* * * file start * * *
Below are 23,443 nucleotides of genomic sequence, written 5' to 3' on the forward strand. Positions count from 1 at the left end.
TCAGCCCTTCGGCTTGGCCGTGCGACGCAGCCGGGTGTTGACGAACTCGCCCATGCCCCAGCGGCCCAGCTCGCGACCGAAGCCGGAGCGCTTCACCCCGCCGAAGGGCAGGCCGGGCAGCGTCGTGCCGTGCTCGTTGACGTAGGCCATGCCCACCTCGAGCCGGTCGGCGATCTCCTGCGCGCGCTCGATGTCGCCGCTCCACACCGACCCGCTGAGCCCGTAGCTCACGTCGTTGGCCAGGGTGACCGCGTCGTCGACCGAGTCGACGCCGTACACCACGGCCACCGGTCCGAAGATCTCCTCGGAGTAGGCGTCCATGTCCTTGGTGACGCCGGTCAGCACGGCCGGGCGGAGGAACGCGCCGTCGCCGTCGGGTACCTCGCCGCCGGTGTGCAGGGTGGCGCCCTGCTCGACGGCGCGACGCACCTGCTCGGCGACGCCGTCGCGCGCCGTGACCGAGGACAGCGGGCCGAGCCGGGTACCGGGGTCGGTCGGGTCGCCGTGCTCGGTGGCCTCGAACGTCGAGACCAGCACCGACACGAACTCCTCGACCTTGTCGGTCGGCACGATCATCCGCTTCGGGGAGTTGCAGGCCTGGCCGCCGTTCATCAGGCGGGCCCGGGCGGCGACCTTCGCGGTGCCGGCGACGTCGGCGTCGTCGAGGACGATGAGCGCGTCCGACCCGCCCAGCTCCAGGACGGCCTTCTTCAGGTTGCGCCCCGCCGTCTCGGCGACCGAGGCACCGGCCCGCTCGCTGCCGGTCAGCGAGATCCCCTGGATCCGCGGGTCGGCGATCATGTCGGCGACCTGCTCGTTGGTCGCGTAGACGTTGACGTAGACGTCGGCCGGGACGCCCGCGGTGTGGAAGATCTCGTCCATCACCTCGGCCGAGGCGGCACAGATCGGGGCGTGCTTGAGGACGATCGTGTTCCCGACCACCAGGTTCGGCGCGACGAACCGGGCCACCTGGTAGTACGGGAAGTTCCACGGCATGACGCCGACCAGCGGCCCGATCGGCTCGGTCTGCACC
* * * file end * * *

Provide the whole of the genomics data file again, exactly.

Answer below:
Below are 23,443 nucleotides of genomic sequence, written 5' to 3' on the forward strand. Positions count from 1 at the left end.
TCAGCCCTTCGGCTTGGCCGTGCGACGCAGCCGGGTGTTGACGAACTCGCCCATGCCCCAGCGGCCCAGCTCGCGACCGAAGCCGGAGCGCTTCACCCCGCCGAAGGGCAGGCCGGGCAGCGTCGTGCCGTGCTCGTTGACGTAGGCCATGCCCACCTCGAGCCGGTCGGCGATCTCCTGCGCGCGCTCGATGTCGCCGCTCCACACCGACCCGCTGAGCCCGTAGCTCACGTCGTTGGCCAGGGTGACCGCGTCGTCGACCGAGTCGACGCCGTACACCACGGCCACCGGTCCGAAGATCTCCTCGGAGTAGGCGTCCATGTCCTTGGTGACGCCGGTCAGCACGGCCGGGCGGAGGAACGCGCCGTCGCCGTCGGGTACCTCGCCGCCGGTGTGCAGGGTGGCGCCCTGCTCGACGGCGCGACGCACCTGCTCGGCGACGCCGTCGCGCGCCGTGACCGAGGACAGCGGGCCGAGCCGGGTACCGGGGTCGGTCGGGTCGCCGTGCTCGGTGGCCTCGAACGTCGAGACCAGCACCGACACGAACTCCTCGACCTTGTCGGTCGGCACGATCATCCGCTTCGGGGAGTTGCAGGCCTGGCCGCCGTTCATCAGGCGGGCCCGGGCGGCGACCTTCGCGGTGCCGGCGACGTCGGCGTCGTCGAGGACGATGAGCGCGTCCGACCCGCCCAGCTCCAGGACGGCCTTCTTCAGGTTGCGCCCCGCCGTCTCGGCGACCGAGGCACCGGCCCGCTCGCTGCCGGTCAGCGAGATCCCCTGGATCCGCGGGTCGGCGATCATGTCGGCGACCTGCTCGTTGGTCGCGTAGACGTTGACGTAGACGTCGGCCGGGACGCCCGCGGTGTGGAAGATCTCGTCCATCACCTCGGCCGAGGCGGCACAGATCGGGGCGTGCTTGAGGACGATCGTGTTCCCGACCACCAGGTTCGGCGCGACGAACCGGGCCACCTGGTAGTACGGGAAGTTCCACGGCATGACGCCGACCAGCGGCCCGATCGGCTCGGTCTGCACC